So what has changed? Although it’s possible that sanctions have disrupted the regime’s finances, pay, and rations, I’m more inclined to suspect corruption, mismanagement, and the broader breakdown of loyalty and cohesion in North Korean society. Hwang Pyong-so isn’t dealing with corruption in the military’s commissary system effectively, which means that malnutrition has worsened in the ranks.
I wonder if reports that China has shipped more food aid to North Korea are related to this. Historically, Chinese aid has come without monitoring conditions, which made it more susceptible to diversion to the military. Indeed, North Korea’s markets have become efficient and resilient enough that soldiers probably have even less to eat than most civilians (other people in state institutions, including orphanages, are probably suffering, too). The military’s poor food situation may also explain why the regime is confiscating so much food in South Hwanghae that farmers there are afraid they’ll starve.
North Korean soldiers have been malnourished for years, of course, but in the past, they could at least survive and even save up some money for civilian life by taking bribes from smugglers. But now, Kim Jong-un’s border crackdown has eliminated even that option for most of them. Even NCOs are finding it harder to get away with smuggling. Of course, rank still has its privileges for a few.
“Recently, high-ranking cadres from the State Security Department have been secretly trading narcotics with Chinese mafia,” a source in Ryanggang Province told Daily NK in a telephone conversation. “This is not to secure ‘loyalty funds’[for the leadership]; it’s purely about accumulating personal wealth.”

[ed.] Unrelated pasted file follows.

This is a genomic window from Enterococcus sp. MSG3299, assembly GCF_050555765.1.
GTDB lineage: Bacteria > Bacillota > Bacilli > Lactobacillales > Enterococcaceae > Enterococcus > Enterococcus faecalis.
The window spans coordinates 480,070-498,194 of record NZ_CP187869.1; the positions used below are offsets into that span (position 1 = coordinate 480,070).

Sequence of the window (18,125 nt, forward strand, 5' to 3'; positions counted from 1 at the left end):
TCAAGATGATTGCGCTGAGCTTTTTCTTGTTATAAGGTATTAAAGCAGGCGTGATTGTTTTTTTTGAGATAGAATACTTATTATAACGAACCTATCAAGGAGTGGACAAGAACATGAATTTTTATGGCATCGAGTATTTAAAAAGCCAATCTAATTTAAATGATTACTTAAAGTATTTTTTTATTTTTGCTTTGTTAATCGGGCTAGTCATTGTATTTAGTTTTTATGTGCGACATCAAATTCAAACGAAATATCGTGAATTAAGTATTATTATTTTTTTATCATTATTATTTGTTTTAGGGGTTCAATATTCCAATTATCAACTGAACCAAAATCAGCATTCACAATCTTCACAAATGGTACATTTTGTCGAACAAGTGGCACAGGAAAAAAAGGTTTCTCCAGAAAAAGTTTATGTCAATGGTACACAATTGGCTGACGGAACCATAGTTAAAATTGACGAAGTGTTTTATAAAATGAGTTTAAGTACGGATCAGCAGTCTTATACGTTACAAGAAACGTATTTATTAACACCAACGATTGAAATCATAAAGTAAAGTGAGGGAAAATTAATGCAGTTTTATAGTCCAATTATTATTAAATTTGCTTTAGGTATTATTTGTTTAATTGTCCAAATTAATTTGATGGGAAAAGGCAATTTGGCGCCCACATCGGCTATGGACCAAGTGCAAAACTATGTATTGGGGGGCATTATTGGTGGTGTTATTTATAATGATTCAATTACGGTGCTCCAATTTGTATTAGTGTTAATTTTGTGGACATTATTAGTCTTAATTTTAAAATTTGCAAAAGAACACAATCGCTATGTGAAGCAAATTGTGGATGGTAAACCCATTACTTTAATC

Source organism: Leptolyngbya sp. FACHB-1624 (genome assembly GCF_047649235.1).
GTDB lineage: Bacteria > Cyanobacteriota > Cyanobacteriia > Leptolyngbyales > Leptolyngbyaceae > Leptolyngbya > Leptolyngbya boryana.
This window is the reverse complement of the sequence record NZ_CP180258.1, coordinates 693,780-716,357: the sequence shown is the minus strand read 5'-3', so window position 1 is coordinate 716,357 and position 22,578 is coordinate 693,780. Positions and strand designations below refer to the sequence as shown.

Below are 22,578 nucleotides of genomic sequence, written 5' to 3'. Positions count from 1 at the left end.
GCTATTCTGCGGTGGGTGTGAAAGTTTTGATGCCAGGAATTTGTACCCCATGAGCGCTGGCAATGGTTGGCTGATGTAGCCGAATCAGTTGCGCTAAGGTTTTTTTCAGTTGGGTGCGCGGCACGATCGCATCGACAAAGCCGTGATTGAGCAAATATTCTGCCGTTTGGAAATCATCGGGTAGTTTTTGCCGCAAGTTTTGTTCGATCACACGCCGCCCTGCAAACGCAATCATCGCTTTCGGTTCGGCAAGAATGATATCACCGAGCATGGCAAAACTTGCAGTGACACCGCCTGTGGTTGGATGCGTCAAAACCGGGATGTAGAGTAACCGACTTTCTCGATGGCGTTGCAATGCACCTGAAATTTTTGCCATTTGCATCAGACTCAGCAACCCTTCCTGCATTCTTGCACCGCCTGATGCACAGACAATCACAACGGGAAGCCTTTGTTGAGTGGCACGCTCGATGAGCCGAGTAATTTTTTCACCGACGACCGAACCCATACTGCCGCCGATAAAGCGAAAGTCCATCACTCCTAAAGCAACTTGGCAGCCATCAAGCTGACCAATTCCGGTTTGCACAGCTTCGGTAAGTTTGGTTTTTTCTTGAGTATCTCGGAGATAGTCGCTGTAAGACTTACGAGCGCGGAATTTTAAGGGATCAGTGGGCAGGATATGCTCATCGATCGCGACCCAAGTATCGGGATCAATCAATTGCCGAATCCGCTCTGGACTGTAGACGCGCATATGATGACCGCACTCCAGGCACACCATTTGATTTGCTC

For example, the source added, cadres recently purchased 8 kg worth of crystal methamphetamine, otherwise known as crystal meth, in an inland region of North Korea before moving it over the border. “They bought the drugs for 9,000 RMB per kilogram and sold it to contacts in China for 14,000 RMB per kilogram,” the source said, describing how a single transaction yielded approximately 40,000 RMB (48 million KPW) in profits. [Daily NK]
Instead, more soldiers are turning to violent crime. We probably don’t hear about most of those cases, because the victims are North Koreans. They’re farmers and villagers whose homesand crops are pillaged, and women who are raped with impunity (the soldiers themselves are often raped with impunity, too). More recently, soldiers have turned to straight-up highway robbery.
Beset by malnutrition and impoverishment, a growing number of North Korean soldiers are resorting to violence and other criminal acts against civilians to obtain money and other valuables.
“The soldiers are attacking trucks on the Pyongyang-Wonsan and Pyongyang-Kaesong expressways. Groups of soldiers jump in front of the vehicles while brandishing rocks to get the driver to stop,” a source in South Pyongan Province told Daily NK August 17.
“Then they rob the passengers.”
When vehicles fail to slow down and attempt to pass through the threatening roadblock, factions of soldiers pummel them with rocks, shattering the glass and severely injuring everyone inside. In extreme cases, the source said, such attacks have been fatal. Some trucks have even veered off the road and tipped over as the drivers try to get away from the mobs.
Naturally, drivers are increasingly wary about braving the open road, not least because the state has done little to clamp down on the violence, opting to take the same approach it has to soldiers abandoning their posts, despite strict surveillance from defense security command officials, by choosing to ignore the crumbling order and discipline within the barracks.
This emboldens the soldiers to increase the frequency and severity of crimes against civilians. [Daily NK]